We are 3 couples with 1 1-year plus baby and are planning to go to Paris in May next year. We find it hard to get a safe location because every time we found a good lodging, the location seems dodgy. Also, I read some review saying that near 7th is to be avoided. Any advice? This will be our first time there too.

    1. Santorini Dave The Hotel Expert

      All areas in central Paris are safe for tourists and definitely the 7th (not sure what you’ve been reading but it’s wrong).

  32. Best Paris Neighborhood for Family of 4

    Hi, we are a family with 4 (2 sons aged 15 and 18), planning to make first visit to Paris between 17-20 Dec, through London. Like to visit those top tourism places such as Eiffel Tower, the Seine plus spend a day in Disneyland (since this is their 25th anniversary this year). Can you suggest a suitable neighborhood for us to hunt for accommodation via Airbnb?

  33. Paris Nightlife, Bars, and Clubs

    What is the best neighborhood of Paris for nightlife? Looking for bars with draft beer. Also dance clubs. Do most places have cover charge and what time does nightlife start in Paris?


    1. Santorini Dave The Hotel Expert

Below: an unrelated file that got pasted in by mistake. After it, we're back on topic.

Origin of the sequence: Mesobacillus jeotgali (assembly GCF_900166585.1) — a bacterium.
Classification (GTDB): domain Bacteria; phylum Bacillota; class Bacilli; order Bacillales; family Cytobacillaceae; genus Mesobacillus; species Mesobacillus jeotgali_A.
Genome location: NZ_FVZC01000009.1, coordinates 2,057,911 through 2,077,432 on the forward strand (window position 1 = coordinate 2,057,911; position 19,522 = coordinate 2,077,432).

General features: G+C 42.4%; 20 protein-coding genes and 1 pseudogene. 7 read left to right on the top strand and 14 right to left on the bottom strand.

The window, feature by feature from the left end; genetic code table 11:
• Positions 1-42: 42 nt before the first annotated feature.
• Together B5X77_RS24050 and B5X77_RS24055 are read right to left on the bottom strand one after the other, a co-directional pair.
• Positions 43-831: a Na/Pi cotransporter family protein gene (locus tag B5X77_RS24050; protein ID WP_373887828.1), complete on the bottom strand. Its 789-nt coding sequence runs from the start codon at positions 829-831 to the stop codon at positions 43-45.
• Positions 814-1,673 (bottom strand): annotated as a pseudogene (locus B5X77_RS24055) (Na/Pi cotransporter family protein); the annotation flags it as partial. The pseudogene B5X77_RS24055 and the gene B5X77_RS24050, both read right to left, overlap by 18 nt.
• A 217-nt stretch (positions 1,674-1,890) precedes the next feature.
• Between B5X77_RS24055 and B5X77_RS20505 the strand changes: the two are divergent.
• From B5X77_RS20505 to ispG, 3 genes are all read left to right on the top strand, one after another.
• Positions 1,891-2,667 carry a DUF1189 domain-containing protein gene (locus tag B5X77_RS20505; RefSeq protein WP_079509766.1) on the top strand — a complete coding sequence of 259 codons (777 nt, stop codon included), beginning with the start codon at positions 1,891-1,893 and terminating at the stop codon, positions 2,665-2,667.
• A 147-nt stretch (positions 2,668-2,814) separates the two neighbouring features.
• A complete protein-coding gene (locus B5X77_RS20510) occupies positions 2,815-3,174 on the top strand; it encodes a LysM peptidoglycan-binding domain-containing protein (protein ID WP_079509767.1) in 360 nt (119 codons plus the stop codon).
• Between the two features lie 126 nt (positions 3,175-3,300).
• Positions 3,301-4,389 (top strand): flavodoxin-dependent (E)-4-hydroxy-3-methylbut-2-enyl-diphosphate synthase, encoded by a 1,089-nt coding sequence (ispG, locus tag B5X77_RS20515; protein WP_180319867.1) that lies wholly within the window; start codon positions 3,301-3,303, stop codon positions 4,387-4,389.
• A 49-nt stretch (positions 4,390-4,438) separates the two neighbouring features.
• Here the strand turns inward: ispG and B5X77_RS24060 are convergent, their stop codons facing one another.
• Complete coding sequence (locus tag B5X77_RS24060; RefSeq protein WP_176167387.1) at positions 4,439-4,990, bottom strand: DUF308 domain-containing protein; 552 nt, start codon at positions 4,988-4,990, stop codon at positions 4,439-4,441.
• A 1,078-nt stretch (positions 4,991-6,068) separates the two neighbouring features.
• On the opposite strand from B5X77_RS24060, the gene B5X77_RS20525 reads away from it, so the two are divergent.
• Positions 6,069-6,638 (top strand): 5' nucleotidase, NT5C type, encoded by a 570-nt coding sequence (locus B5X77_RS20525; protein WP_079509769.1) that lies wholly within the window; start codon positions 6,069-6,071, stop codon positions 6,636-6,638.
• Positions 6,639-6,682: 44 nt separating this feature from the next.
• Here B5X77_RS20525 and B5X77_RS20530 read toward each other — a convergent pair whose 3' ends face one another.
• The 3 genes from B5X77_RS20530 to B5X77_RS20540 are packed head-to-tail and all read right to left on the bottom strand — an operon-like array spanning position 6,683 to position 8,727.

There are many options for nightlife in Paris, but for what you are describing I’d suggest the area around Bastille or in the 13th. Rue de Lappe is a fun stretch of bars that cater to just about everyone. There are no cover chrages, no dress code, and it’s a pretty casual yet lively ambiance. It has gotten popular with tourists over the years, but you’re not dealing with bouncers and velvet ropes. Many bars offer djs and music so you can dance, but technically the better dance clubs are in the 13th and mostly located in the complex called Les Docks. There, you’ll have lots of options to choose from such as Wanderlust, Nuits Fauve and Nuba. It might be a bit out of the way for some, so you could also try the area around the Champs Elysee. These clubs tend to be more pricey however, but also more “Parisian.” For example Showcase is a club inside an old boathouse under the Alexandre III bridge with an outdoor terrace on the Seine overlooking the Eiffel Tower.